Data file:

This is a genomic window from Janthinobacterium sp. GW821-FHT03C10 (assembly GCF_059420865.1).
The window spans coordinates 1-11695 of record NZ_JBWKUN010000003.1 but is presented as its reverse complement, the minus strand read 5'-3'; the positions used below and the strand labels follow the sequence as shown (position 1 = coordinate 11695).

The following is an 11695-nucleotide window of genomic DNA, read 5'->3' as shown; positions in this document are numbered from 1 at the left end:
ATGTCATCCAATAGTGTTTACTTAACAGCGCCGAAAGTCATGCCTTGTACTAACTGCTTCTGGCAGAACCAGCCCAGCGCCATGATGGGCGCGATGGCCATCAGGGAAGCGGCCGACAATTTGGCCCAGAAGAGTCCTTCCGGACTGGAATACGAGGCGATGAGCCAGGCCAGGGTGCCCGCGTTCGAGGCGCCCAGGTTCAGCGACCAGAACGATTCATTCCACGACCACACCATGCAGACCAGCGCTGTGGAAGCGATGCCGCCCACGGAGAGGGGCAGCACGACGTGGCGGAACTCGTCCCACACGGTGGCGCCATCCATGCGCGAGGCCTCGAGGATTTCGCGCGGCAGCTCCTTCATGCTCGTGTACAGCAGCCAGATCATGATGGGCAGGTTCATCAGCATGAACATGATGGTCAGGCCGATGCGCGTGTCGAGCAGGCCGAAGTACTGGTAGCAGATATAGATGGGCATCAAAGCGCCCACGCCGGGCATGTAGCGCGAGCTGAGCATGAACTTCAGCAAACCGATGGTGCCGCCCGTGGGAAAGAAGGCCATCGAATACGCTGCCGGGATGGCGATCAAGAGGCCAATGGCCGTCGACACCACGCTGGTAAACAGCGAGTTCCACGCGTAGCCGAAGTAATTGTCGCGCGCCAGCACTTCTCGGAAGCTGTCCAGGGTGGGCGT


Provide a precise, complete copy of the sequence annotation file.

This is a genomic window from Janthinobacterium sp. GW821-FHT03C10 (assembly GCF_059420865.1).
The window spans coordinates 1-11695 of record NZ_JBWKUN010000003.1 but is presented as its reverse complement, the minus strand read 5'-3'; the positions used below and the strand labels follow the sequence as shown (position 1 = coordinate 11695).

The following is an 11695-nucleotide window of genomic DNA, read 5'->3' as shown; positions in this document are numbered from 1 at the left end:
ATGTCATCCAATAGTGTTTACTTAACAGCGCCGAAAGTCATGCCTTGTACTAACTGCTTCTGGCAGAACCAGCCCAGCGCCATGATGGGCGCGATGGCCATCAGGGAAGCGGCCGACAATTTGGCCCAGAAGAGTCCTTCCGGACTGGAATACGAGGCGATGAGCCAGGCCAGGGTGCCCGCGTTCGAGGCGCCCAGGTTCAGCGACCAGAACGATTCATTCCACGACCACACCATGCAGACCAGCGCTGTGGAAGCGATGCCGCCCACGGAGAGGGGCAGCACGACGTGGCGGAACTCGTCCCACACGGTGGCGCCATCCATGCGCGAGGCCTCGAGGATTTCGCGCGGCAGCTCCTTCATGCTCGTGTACAGCAGCCAGATCATGATGGGCAGGTTCATCAGCATGAACATGATGGTCAGGCCGATGCGCGTGTCGAGCAGGCCGAAGTACTGGTAGCAGATATAGATGGGCATCAAAGCGCCCACGCCGGGCATGTAGCGCGAGCTGAGCATGAACTTCAGCAAACCGATGGTGCCGCCCGTGGGAAAGAAGGCCATCGAATACGCTGCCGGGATGGCGATCAAGAGGCCAATGGCCGTCGACACCACGCTGGTAAACAGCGAGTTCCACGCGTAGCCGAAGTAATTGTCGCGCGCCAGCACTTCTCGGAAGCTGTCCAGGGTGGGCGT